FW Mohamad Haidar November 8, 1989 (age 23) 21 2 Lebanon Al-Safa’ SC
FW Hassan Maatouk October 8, 1987 (age 25) 34 7 United Arab Emirates Al-Shaab
FW Alexis Khazzaka April 15, 1994 (age 19) 2 0 Lebanon Al-Ahly Aley

 

Match Expectations

While it would be easy to overlook this match with anticipation against tougher opposition in Uzbekistan and Iran, one only needs to look back a year-and-a-half ago to when we lost in Beirut in the 3rd round of qualifying. The infamous match that cost Cho Kwang-Rae his job, and saddled us with Choi Kang-Hee. While Lebanon isn’t much on paper, they will most likely present a stiffer task on the pitch.

Hopefully some of the key players like Lee Chung-Yong and Kim Bo-Kyung haven’t suffered any rustiness in their somewhat lengthy off period since the Championship ended. Depending on the result from the earlier match, this match could take on a few different looks. If Iran wins, as they are expected to, then both teams will be looking for a win. Korea to help keep the Iranians at bay, and Lebanon to keep their slim playoff hopes alive. This would be ideal for Korea as it would open up space for the attackers to get into, and one would think (and hope) that our defense could cope with the Lebanon attacks. An Iranian draw or loss would likely see a tighter match, particularly from Korea who may feel a draw would be sufficient. A point in Beirut would see us draw level on points with Uzbekistan, and maintain the gap between us and Iran.

That being said, a win would of course be the most desirable outcome. A clear advantage over Uzbekistan going in to the next match in Seoul, and a more space (possibly) over Iran. Despite the continuing hiccups in the team’s performances, and the missing Ki-Koo combo, this group should have what it takes to pick up three points.

Like the last qualifier, I will be live tweeting the match on my old @SKSBlog handle if you’d like to follow along or chat during the match. Due to the time difference the match will start at 2:30AM (June 5) Korean Standard Time.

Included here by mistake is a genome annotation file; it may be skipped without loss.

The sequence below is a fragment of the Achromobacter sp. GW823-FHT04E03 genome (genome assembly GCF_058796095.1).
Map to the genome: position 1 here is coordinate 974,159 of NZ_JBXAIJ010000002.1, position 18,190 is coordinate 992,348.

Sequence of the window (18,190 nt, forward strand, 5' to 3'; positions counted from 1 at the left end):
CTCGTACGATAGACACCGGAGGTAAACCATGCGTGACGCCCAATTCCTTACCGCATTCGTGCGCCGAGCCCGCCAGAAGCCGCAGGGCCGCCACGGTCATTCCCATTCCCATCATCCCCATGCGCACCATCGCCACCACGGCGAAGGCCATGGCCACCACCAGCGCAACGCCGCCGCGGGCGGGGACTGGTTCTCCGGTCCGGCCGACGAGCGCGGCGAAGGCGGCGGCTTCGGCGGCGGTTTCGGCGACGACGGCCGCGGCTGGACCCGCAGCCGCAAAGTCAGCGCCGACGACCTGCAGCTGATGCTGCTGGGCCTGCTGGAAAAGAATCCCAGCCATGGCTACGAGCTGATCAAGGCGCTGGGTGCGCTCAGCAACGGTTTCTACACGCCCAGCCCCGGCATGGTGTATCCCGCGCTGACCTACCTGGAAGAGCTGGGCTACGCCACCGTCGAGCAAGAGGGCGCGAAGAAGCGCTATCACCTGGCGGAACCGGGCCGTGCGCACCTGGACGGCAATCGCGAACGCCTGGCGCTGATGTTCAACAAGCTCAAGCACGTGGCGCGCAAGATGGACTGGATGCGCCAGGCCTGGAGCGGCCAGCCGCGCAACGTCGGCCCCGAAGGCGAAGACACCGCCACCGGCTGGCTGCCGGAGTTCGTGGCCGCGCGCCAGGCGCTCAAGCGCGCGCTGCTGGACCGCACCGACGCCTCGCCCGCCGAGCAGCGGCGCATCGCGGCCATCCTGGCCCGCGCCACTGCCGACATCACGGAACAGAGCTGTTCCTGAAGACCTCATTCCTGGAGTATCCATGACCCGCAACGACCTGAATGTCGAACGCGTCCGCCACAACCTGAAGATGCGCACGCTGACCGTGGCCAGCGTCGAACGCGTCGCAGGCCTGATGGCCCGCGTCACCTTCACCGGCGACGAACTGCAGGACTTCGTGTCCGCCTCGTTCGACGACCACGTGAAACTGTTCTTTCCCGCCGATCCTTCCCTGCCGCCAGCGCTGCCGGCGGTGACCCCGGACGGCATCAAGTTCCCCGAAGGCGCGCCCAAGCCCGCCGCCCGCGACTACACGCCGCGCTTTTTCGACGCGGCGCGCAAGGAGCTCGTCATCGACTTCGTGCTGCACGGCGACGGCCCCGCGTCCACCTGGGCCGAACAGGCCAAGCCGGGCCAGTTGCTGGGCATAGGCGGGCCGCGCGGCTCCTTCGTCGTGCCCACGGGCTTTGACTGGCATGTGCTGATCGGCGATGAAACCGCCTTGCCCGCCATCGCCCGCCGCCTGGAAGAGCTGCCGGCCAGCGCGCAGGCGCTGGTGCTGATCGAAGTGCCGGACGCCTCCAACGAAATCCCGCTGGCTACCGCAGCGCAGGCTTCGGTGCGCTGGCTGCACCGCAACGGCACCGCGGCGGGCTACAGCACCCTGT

About Jae Chee 313 Articles

A football fan with who got bit by the writing bug.

10 Comments

  1. Just watched the first half of Korea vs Lebanon. I pretty much watched all the Korean qualifiers this year and each time, I felt the team was playing their worst ever. I am changing my mind again. THIS is the worst I’ve ever seen Korea play. Silly defensive and passing mistakes, and most of all, poor finishing by our best forward, Lee Dong Gook. It kind of tells you something about the quality of the national team when we have Lee and Kim Nam Il starting in a must win game. Put the young blood in! In contrast, Lebanon is playing like their feet are on fire! I definitely blame the coach for this travesty.

  2. /cue pointless rant/ I give up. Really. I came back home slightly after the 2nd half started and well… I wasn’t surprised at the score. This was a pathetic game, and the Lebanese goal post was quite probably the only man of the match for me. Under normal circumstances I’d have been anticipating a satisfying game of football (since it’s well, Lebanon), but unfortunately I’ve stopped harboring any expectations for NT games under Choi Kang Hee’s lead. I heard he’s headed straight back to Jeonbuk as soon as the last qualifier is played… does that mean he’s never coming back to the NT?!! (If so, where’s the champagne, guys??)

    But well. I’m really hoping the next manager is one who can really work with the team and bring out their strong points in spite of… this mess that CKH has left. Either my vocabulary is too limited in range, or there are really just no words to describe how much of a disaster CKH has been to the NT. What happened to the days when playing against the lesser Asian teams was practically a guarantee for points? : It’s as if while ALL the other Asian teams (let alone Japan and Australia) have been improving, Korea (as a team) is the only one progressing backwards. Ah.. I need a drink.

    • Reports are that he will return to Jeonbuk following the end of qualification regardless of the outcome. This has long been expected as Choi KH said as much when he took the job initially. This was one of my big concerns/complaints about Choi even before his string of mediocre results. He never wanted this job. He took it in a moment of patriotism, to help the nation. Not because he wanted it. And you can see it every match. He doesn’t really care. To him last night’s result is probably acceptable because it took the team an inch closer to qualifying.

  3. I think we are going to qualify for this World Cup. I just watched Chung Mong-Gyu’s interview with FIFA after the match. I’m curious to know if his priorities are legitamite or if he is just wasting our time.

  4. It seems like S. Korea is at least expected by the public to advance out of the Group Stage (World Cup). I hope so, the US definitely expect their own team to do the same. Bleacher Report said this well, “South Korea has a bright future!”. Fingers crossed.

    • I would say that’s fairly accurate barring a group of death draw. Korean fans generally see the team as good enough to get to the round of 16, but not much further. Whether this expectation is realistic is another question though.

        • The way things are right now, probably not. Unless we were drawn into a very lightweight group. I think 5 points would likely be needed to advance (win, couple draws) and against decent opposition in a foreign country that’s not a gimme now.

          Now, if a coach can come in and get some cohesiveness and some of the key players to reach their max playing level, than ‘yes’ that’s a realistic expectation.